It's incredibly small. Marquez was complaining about his vibrator
being trash. [Marquez] Sounds broken. But it sounded that way out of the box since
day one. And now we can see why. It's barely even there. I assume Razer is making up for it's small
size by overpowering the itty-bitty guy and getting that blown out rattling sound like
you would with a speaker. Apparently size matters when it comes to vibrators. The bottom loudspeaker is on the other side
of the phone and it's pretty interesting. Once again, no waterproofing, but the speaker
cone is made from rubber, kind of like what we saw in the Apple Airpods. So even if moisture does get into the speaker,
it won't distort or blow easily, and will wear out less with time. It's nice of Razer to put quality speakers
inside of their phone. I'll toss the loudspeaker with it's golden
contact pads back into the frame and make my way up to the top of the motherboard. The dual camera system is hidden under that
metallic tape.

I'll peel that up and unscrew the one screw
holding down the metal bracket over the connectors. It's a weird bracket with a little rubber
doohickey keeping it from popping out on one side. The cameras themselves can unplug like little
Legos, and there are 2 screws holding the whole thing down. One screw is tucked up underneath the camera
connector. This is not the most organized phone I've
ever been inside, but it's still not as bad as the old HTC's. Neither the regular camera lens nor the telephoto
camera have OIS, which is unfortunate.

Optical image stabilization is pretty important
when it comes to cameras and taking video. There is no side-to-side hardware stabilizing
that we've seen on other major high-end flagships. There are 5 more screws holding down the gold
antenna line brackets to the motherboard, and then one more screw hidden next to the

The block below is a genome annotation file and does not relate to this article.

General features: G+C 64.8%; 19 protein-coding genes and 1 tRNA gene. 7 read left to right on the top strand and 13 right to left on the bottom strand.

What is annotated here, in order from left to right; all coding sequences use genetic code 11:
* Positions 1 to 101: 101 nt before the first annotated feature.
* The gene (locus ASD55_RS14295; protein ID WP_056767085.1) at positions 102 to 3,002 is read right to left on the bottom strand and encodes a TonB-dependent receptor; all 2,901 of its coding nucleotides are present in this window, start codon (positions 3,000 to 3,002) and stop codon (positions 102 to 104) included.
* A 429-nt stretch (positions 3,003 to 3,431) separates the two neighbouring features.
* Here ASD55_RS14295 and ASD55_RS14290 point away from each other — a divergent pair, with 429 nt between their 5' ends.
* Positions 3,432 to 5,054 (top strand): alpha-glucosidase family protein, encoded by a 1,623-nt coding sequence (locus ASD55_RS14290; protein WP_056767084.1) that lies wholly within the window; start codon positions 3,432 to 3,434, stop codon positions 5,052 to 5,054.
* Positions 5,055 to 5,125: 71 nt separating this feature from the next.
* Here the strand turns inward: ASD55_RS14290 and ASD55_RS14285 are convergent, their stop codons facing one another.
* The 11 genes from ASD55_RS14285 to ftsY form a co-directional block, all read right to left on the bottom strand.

front-facing camera. The whole motherboard can lift up and away
from the phone body after that. The 8 megapixel front facing camera is removable
if you're into that kind of thing. Also, one more cool thing is that the front
earpiece looks like it's the same size as the bottom speaker, so there will be equal
sounds coming from both ends of the phone. It's just oriented in a different direction. The top speaker also has that same durable
long lasting rubber cone that we talked about earlier. And now it's time to see if our little mouse
buddy is still alive. I'll get all those golden antenna line brackets
back into place with those 6 motherboard screws. There's another 2 screws specifically to hold
down the rear cameras. I'll get that silver bracket situated with
it's one screw and funky white little rubber pad thing, and make my way down to the bottom
of the phone.

The charging port goes in with it's gold antenna
line brackets and 6 screws. And the long extension cable can run up along
the frame to the top and plug into the motherboard. I'll tuck that massive battery back into place,
and get this silver bracket with it's two screws back over the volume button ribbon. The fingerprint scanner Lego-like connection
is next, and then I'll toss that metallic tape back on over the cameras and SD card
slot. I do like saving the battery connector for
last to be safe. So we'll get the screen lined up and plugged
in, and then the battery. The metal bracket goes over the top of all
those connectors with it's one screw to hold it down tight. Getting the screen lined up and pressed down
was easy enough. The kink near the power button from my bend
test didn't mess me up too much.

Since I am working with glass though, I was
pretty gentle and careful getting it back into place. Cracking the screen at this point would be
incredibly unfortunate. And it looks like everything still works. This phone is currently available on Amazon
right now, so I'll leave a link for that in the description along with all the parts and
tools I used during this video. Hopefully you never break yours, but accidents
happen. I'll get all the screws back into the frame
and unfortunately, the speaker grills are not going to go back into place nicely.

Once they've been peeled off, the adhesive
is not reusable. I'll probably try some double sided tape at
some point, or just wait till I can find some replacements. Jerry Mouse is glad he survived the teardown
and thanks you all for his new name. Come hang out with us on Twitter. Jerry and I thank you a ton for watching and
we'll see you around..

As found on YouTube